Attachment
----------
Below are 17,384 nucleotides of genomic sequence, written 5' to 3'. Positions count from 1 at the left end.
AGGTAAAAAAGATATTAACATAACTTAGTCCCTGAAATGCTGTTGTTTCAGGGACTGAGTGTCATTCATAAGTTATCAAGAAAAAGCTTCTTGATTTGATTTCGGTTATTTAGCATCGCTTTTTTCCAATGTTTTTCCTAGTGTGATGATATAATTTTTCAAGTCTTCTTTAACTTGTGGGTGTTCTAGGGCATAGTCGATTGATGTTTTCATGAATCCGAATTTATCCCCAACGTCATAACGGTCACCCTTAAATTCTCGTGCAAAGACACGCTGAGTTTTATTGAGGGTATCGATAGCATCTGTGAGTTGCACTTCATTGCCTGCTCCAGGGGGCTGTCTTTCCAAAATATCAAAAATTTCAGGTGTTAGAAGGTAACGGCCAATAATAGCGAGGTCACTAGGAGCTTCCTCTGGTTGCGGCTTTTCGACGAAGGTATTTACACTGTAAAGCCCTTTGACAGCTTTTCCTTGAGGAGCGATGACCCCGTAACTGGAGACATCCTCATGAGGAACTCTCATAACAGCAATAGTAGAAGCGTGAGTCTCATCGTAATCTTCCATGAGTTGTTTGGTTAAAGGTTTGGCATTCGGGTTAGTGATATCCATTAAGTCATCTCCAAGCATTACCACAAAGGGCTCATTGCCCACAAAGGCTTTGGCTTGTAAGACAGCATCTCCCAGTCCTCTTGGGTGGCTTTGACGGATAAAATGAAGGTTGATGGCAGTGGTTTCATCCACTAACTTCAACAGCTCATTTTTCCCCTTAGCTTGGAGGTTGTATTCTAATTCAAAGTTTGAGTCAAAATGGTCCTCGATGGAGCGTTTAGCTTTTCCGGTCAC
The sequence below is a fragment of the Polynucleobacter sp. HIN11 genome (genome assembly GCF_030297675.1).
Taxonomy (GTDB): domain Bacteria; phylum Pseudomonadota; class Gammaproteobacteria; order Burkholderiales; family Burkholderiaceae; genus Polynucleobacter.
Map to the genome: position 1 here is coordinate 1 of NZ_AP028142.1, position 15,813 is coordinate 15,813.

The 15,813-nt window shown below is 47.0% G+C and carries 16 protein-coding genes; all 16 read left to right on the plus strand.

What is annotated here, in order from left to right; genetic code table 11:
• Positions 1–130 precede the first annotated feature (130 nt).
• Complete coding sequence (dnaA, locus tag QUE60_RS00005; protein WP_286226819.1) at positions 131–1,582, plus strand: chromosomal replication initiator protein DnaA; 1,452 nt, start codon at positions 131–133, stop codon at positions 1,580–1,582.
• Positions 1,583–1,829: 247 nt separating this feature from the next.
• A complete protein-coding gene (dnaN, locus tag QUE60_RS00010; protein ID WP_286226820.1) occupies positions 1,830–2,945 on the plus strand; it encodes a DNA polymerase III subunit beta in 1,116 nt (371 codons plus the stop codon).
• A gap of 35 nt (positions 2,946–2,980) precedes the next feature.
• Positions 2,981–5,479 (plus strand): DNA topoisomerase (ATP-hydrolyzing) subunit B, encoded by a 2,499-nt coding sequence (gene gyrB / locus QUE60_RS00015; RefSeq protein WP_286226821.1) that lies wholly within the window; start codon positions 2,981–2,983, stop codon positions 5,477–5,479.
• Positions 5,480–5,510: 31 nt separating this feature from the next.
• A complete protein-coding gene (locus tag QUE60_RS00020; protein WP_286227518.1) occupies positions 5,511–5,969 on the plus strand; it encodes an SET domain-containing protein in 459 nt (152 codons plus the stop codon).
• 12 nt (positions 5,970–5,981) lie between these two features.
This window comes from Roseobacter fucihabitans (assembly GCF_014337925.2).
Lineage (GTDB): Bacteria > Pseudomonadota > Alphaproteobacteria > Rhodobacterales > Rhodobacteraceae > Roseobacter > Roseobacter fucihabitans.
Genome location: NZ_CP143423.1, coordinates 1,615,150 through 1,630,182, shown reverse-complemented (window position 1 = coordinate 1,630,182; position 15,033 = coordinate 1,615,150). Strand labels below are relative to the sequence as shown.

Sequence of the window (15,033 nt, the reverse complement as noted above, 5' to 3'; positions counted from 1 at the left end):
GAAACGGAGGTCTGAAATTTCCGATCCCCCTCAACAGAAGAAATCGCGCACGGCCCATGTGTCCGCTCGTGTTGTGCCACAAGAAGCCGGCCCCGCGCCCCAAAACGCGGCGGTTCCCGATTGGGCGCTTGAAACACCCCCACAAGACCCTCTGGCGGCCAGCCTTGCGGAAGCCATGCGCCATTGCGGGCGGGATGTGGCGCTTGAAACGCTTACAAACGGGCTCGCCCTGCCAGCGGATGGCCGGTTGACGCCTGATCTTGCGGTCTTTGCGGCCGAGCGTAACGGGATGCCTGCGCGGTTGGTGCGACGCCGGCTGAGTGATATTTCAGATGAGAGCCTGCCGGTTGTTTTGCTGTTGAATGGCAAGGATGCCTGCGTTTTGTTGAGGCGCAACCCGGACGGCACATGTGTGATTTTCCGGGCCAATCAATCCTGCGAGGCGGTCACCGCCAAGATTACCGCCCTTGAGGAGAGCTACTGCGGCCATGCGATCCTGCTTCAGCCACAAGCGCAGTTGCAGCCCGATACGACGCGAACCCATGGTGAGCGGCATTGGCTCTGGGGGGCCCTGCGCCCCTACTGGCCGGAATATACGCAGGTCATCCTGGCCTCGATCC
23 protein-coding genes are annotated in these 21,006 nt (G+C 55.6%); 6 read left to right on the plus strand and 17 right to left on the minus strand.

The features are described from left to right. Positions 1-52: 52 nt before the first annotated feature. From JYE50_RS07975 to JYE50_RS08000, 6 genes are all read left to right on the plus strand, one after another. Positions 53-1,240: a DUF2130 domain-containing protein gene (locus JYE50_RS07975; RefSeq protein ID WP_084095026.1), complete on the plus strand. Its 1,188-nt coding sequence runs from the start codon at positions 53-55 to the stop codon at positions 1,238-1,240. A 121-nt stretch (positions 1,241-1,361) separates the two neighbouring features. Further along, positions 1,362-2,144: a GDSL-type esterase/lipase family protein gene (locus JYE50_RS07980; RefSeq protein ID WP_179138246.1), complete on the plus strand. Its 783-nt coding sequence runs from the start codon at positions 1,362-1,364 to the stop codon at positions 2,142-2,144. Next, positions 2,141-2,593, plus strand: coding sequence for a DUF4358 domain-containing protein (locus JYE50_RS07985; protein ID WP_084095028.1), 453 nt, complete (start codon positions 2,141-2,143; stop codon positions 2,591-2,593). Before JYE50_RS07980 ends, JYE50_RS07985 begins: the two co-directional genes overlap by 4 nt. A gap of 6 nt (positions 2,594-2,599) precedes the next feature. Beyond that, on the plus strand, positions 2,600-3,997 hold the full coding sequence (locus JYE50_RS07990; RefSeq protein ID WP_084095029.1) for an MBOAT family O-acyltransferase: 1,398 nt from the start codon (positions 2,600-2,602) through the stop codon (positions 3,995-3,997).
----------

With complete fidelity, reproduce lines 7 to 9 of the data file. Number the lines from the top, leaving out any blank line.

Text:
What is annotated here, in order from left to right; genetic code table 11:
• Positions 1–130 precede the first annotated feature (130 nt).
• Complete coding sequence (dnaA, locus tag QUE60_RS00005; protein WP_286226819.1) at positions 131–1,582, plus strand: chromosomal replication initiator protein DnaA; 1,452 nt, start codon at positions 131–133, stop codon at positions 1,580–1,582.